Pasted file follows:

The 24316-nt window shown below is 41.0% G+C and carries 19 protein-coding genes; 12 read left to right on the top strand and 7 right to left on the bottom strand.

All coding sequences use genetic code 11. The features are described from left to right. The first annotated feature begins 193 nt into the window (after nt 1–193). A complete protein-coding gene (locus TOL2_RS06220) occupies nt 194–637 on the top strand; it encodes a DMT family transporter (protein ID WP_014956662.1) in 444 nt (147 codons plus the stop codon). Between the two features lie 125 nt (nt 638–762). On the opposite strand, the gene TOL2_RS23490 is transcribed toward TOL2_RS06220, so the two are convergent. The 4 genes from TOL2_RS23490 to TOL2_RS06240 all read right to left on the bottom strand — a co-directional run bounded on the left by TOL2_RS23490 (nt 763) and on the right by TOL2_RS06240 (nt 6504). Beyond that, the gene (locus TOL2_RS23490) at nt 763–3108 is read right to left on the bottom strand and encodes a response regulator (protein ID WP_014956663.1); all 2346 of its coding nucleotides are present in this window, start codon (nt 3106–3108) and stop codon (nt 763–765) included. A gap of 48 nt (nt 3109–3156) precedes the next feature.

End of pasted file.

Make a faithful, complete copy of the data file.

The 24316-nt window shown below is 41.0% G+C and carries 19 protein-coding genes; 12 read left to right on the top strand and 7 right to left on the bottom strand.

All coding sequences use genetic code 11. The features are described from left to right. The first annotated feature begins 193 nt into the window (after nt 1–193). A complete protein-coding gene (locus TOL2_RS06220) occupies nt 194–637 on the top strand; it encodes a DMT family transporter (protein ID WP_014956662.1) in 444 nt (147 codons plus the stop codon). Between the two features lie 125 nt (nt 638–762). On the opposite strand, the gene TOL2_RS23490 is transcribed toward TOL2_RS06220, so the two are convergent. The 4 genes from TOL2_RS23490 to TOL2_RS06240 all read right to left on the bottom strand — a co-directional run bounded on the left by TOL2_RS23490 (nt 763) and on the right by TOL2_RS06240 (nt 6504). Beyond that, the gene (locus TOL2_RS23490) at nt 763–3108 is read right to left on the bottom strand and encodes a response regulator (protein ID WP_014956663.1); all 2346 of its coding nucleotides are present in this window, start codon (nt 3106–3108) and stop codon (nt 763–765) included. A gap of 48 nt (nt 3109–3156) precedes the next feature.